IN SEARCH OF A COMMON CRITERIA FOR IDENTIFYING NEAR-DEATH STATES
P.M.H.Atwater, L.H.D., Ph.D. (Hon.) (1)
P. O. Box 7691
Charlottesville, VA 22906-7691
© 1998 P.M.H.Atwater, L.H.D., Ph.D. (Hon.)
The so-called "classical model" of the
near-death experience is said to consist of an out-of-body experience,
passing through a tunnel toward a bright light, being met in heaven by
loved ones, and then learning it isn't your
time and you have to go back.
Yet, the number one complaint voiced by experiencers who attend
meetings of near-death support groups throughout
the United States and Canada, is, "My experience doesn't match the
classical model." Individuals have
even admitted to making up the tunnel component to their episode just
so they could feel like they had "the real thing."
The truth is. . . the popular model is really a composite created by
the media to sensationalize Moody's first book.
It is "classical" only in myth and legend. The tunnel component, for
instance, is but a minor element reported by less
than a third of those who experience the phenomenon. George Gallup, in
the first national poll ever taken on the subject
back in 1982, found less than nine percent claimed to have encountered
any type of tunnel.
Because the classical model isn't classical, health-care givers are at
a loss in how to recognize if one of their
patients might have had a near-death experience, not to mention the
general public. Bruce Greyson, M.D., editor of the
peer-reviewed Journal of Near-Death Studies, is now involved in trying
to come up with a solution - a simple definition
that will satisfy all comers. So far, no agreement has been reached.
What I submitted for review is the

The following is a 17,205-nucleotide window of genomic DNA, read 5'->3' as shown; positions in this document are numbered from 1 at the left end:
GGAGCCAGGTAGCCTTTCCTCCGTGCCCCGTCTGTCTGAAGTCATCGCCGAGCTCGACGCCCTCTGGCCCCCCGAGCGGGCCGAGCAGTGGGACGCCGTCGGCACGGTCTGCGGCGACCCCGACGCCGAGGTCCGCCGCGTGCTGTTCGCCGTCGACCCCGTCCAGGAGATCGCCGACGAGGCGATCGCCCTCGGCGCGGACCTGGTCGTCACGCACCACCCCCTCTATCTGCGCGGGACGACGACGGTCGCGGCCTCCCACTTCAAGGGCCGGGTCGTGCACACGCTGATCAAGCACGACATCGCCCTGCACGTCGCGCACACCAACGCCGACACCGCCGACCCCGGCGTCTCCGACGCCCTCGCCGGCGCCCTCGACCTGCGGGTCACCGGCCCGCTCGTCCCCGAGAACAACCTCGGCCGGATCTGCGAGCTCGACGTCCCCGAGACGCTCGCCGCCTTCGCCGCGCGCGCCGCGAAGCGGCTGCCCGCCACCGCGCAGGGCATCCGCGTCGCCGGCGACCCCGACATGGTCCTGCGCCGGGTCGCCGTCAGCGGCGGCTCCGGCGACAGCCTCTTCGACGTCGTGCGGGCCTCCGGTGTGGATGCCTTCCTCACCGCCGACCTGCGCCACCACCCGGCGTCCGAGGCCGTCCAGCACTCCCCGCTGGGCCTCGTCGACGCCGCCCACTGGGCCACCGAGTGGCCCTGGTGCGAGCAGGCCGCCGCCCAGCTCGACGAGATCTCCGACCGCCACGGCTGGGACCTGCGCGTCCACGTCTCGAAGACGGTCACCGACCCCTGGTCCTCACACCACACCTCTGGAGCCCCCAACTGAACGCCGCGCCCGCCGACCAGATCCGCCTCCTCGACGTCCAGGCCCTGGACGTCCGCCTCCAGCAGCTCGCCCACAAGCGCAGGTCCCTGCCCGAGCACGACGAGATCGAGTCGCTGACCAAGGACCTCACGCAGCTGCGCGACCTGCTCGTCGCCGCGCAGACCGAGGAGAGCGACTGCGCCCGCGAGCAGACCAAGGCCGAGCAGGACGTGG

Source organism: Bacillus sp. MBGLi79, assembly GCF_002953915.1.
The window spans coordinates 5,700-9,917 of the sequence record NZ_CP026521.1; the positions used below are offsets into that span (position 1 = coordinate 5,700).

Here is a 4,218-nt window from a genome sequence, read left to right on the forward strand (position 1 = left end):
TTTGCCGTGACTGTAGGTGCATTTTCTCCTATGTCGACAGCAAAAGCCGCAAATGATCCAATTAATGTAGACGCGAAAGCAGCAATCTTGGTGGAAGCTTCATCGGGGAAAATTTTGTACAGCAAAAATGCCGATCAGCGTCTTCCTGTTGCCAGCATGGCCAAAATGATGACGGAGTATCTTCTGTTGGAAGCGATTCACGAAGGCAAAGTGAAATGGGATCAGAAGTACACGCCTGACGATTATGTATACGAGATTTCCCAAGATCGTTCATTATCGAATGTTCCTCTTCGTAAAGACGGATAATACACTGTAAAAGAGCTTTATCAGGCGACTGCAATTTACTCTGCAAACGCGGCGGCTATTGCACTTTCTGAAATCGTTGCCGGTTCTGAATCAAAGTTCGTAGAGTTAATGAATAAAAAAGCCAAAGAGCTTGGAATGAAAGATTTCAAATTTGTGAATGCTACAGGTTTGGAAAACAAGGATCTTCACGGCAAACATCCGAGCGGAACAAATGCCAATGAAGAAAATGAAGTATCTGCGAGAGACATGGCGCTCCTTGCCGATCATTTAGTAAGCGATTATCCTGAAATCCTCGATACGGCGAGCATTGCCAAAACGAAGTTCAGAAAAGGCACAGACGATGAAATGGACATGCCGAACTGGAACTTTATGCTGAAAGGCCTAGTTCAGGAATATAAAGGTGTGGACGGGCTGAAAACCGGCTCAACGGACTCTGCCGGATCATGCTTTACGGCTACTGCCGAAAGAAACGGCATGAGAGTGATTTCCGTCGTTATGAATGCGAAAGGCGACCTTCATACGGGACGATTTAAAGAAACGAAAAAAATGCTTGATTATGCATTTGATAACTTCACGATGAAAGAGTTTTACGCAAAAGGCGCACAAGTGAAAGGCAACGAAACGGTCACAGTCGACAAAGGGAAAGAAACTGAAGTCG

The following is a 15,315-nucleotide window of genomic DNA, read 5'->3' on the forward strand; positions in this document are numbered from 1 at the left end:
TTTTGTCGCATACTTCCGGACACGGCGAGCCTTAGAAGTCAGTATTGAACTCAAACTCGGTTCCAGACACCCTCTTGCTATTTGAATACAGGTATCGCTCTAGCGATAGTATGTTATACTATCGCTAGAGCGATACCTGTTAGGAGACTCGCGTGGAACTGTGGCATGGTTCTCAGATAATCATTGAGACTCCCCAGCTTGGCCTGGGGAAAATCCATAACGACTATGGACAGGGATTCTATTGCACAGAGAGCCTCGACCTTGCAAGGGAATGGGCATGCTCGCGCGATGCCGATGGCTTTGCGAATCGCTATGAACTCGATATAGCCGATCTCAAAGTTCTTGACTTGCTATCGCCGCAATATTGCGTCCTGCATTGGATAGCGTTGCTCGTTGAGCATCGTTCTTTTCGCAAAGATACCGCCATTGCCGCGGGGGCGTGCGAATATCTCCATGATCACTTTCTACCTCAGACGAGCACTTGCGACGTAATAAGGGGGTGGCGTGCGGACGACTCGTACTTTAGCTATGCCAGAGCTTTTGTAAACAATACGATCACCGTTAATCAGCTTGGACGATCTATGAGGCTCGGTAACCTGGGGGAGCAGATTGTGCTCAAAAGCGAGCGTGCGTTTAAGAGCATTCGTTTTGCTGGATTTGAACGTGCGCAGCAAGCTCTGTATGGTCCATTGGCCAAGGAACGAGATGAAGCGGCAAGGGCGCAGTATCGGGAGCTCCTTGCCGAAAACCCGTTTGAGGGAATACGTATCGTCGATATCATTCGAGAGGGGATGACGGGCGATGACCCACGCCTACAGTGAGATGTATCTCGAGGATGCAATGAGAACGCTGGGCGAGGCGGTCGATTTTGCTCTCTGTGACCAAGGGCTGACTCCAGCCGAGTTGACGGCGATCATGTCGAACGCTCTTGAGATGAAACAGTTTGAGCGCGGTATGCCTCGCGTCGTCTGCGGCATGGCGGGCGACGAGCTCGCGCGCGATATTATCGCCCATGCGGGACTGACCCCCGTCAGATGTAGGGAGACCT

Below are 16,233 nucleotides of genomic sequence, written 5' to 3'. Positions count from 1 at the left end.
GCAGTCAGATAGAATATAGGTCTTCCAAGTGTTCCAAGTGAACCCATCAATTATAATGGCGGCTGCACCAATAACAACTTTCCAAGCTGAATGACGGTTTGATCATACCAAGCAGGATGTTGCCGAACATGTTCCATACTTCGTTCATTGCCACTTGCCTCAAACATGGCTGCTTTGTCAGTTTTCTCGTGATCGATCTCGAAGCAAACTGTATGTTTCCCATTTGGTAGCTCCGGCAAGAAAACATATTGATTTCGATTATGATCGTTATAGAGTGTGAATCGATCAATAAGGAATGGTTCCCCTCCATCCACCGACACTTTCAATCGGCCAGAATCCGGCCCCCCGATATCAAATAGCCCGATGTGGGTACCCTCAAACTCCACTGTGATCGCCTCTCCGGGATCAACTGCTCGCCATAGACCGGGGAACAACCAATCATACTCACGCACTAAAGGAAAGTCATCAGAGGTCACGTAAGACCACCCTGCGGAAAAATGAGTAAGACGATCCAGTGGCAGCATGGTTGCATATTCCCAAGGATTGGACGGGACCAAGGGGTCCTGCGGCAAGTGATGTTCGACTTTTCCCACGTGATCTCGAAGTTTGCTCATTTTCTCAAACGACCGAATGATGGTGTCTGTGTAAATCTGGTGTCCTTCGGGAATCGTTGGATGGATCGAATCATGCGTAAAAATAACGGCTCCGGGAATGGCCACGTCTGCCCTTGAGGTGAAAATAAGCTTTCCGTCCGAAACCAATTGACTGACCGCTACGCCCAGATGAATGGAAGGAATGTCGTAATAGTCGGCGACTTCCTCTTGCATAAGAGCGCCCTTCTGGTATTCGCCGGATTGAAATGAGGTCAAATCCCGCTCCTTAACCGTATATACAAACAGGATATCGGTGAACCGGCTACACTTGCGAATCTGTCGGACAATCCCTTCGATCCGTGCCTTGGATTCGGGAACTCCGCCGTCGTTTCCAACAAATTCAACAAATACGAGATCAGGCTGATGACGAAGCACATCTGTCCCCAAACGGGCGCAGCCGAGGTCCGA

following, taken from over twenty years of study and with a research
base in excess
of 3,200 near-death experiencers:
Context of experience
must be met
Symptoms or signs suggesting serious medical illness or injury, or
physiological crisis/accident of some kind; or,
B. Experiencer's expectation or
sense of imminent death.
Content of experience
An intense awareness, sense, or experience of "otherworldiness" -
or unpleasant, strange or ecstatic. Episode can be brief and consist of
only one or two elements, or can be more involved,
even lengthy, and consist of multiple elements. Elements commonly
* Visualizing or experiencing being
apart from the physical body, perhaps with the ability to change
* Greatly enhanced cognition (thoughts very clear, rapid, and
* A darkness or light that is perceived as alive and intelligent and
* Sensation of movement and/or a sense of presence (hyperalert
* Sudden overwhelming floods of emotion or feelings.
* Encounter with an identified deceased person or animal, or an
encounter with an apparently nonphysical entity.
* Life review (like a movie or in segments, or a reliving).
* Information can be imparted, perhaps dialogue.
Typical to the experience:
states can occur to anyone at any age, including new borns and infants,
and remain vivid and coherent
lifelong (unless societal or family pressure weakens memory clusters -
repression more common with child experiencers
than with teen agers or adults).
B. Children's episodes are
usually brief and encompass few elements. The closer the child is to
puberty, the greater
the possibility of longer, more complicated scenarios.
C. The pattern of
psychological and physiological aftereffects seems more dependent on
the intensity of the experience,
than on any particular imagery or length of exposure to darkness or
D. Attitudes and feelings
significant others display after the experiencer revives directly
influence how readily he or
she can integrate the experience. Episode content is secondary to that
initial climate of interest or disinterest.
I would also hasten to add that no
matter how long the individual is without vital signs, especially pulse
there is little or no brain damage afterward - rather - brain and
faculty enhancement. It is not unusual for experiencers
to revive in the morgue hours later. (Average time without vital signs
in my research base - between five to twenty
minutes.) It is possible to have a near-death experience and not be
near death. What causes near-death-like experiences
is presently unknown.
Research on the near-death experience
has been ongoing ever since Raymond Moody, Jr., M.D., came out with his
book "LIFE AFTER LIFE" in 1975. Although much is now known about the
phenomenon, perhaps what is most striking is
how far we have yet to go and how much more we need to learn.
L.H.D., Ph.D. (Hon.) , has distinguished herself as one of the best
researchers in the field of near-death studies.
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